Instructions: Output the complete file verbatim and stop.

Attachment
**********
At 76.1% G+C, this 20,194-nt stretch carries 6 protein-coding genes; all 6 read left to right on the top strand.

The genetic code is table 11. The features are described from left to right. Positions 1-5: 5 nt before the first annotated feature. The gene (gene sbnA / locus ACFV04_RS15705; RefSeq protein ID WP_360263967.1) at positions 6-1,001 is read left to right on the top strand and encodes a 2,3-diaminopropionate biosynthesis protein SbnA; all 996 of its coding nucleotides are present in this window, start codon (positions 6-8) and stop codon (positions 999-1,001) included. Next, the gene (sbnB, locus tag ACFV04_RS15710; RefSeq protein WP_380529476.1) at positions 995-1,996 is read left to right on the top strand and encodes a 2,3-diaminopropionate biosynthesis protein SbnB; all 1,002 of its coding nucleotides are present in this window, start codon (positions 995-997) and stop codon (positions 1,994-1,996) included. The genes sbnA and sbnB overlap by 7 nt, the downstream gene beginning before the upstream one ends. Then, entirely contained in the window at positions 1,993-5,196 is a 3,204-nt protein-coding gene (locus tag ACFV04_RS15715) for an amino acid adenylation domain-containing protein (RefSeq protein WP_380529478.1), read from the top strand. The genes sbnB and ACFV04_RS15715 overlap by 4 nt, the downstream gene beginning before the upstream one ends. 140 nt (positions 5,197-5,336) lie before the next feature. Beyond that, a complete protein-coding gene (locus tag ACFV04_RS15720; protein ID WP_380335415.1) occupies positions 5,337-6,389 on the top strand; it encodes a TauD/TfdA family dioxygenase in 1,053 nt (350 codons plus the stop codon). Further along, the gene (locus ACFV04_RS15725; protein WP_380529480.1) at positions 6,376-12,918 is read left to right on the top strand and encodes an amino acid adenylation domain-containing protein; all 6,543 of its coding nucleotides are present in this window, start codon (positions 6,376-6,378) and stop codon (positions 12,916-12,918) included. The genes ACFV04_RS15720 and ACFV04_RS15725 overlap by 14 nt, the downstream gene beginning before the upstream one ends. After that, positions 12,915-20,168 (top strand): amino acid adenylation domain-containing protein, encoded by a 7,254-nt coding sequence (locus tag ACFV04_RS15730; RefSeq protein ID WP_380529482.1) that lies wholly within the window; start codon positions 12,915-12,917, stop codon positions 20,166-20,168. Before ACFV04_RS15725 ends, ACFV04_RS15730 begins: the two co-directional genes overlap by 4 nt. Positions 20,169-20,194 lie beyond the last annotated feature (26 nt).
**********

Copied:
At 76.1% G+C, this 20,194-nt stretch carries 6 protein-coding genes; all 6 read left to right on the top strand.

The genetic code is table 11. The features are described from left to right. Positions 1-5: 5 nt before the first annotated feature. The gene (gene sbnA / locus ACFV04_RS15705; RefSeq protein ID WP_360263967.1) at positions 6-1,001 is read left to right on the top strand and encodes a 2,3-diaminopropionate biosynthesis protein SbnA; all 996 of its coding nucleotides are present in this window, start codon (positions 6-8) and stop codon (positions 999-1,001) included. Next, the gene (sbnB, locus tag ACFV04_RS15710; RefSeq protein WP_380529476.1) at positions 995-1,996 is read left to right on the top strand and encodes a 2,3-diaminopropionate biosynthesis protein SbnB; all 1,002 of its coding nucleotides are present in this window, start codon (positions 995-997) and stop codon (positions 1,994-1,996) included. The genes sbnA and sbnB overlap by 7 nt, the downstream gene beginning before the upstream one ends. Then, entirely contained in the window at positions 1,993-5,196 is a 3,204-nt protein-coding gene (locus tag ACFV04_RS15715) for an amino acid adenylation domain-containing protein (RefSeq protein WP_380529478.1), read from the top strand. The genes sbnB and ACFV04_RS15715 overlap by 4 nt, the downstream gene beginning before the upstream one ends. 140 nt (positions 5,197-5,336) lie before the next feature. Beyond that, a complete protein-coding gene (locus tag ACFV04_RS15720; protein ID WP_380335415.1) occupies positions 5,337-6,389 on the top strand; it encodes a TauD/TfdA family dioxygenase in 1,053 nt (350 codons plus the stop codon). Further along, the gene (locus ACFV04_RS15725; protein WP_380529480.1) at positions 6,376-12,918 is read left to right on the top strand and encodes an amino acid adenylation domain-containing protein; all 6,543 of its coding nucleotides are present in this window, start codon (positions 6,376-6,378) and stop codon (positions 12,916-12,918) included. The genes ACFV04_RS15720 and ACFV04_RS15725 overlap by 14 nt, the downstream gene beginning before the upstream one ends. After that, positions 12,915-20,168 (top strand): amino acid adenylation domain-containing protein, encoded by a 7,254-nt coding sequence (locus tag ACFV04_RS15730; RefSeq protein ID WP_380529482.1) that lies wholly within the window; start codon positions 12,915-12,917, stop codon positions 20,166-20,168. Before ACFV04_RS15725 ends, ACFV04_RS15730 begins: the two co-directional genes overlap by 4 nt. Positions 20,169-20,194 lie beyond the last annotated feature (26 nt).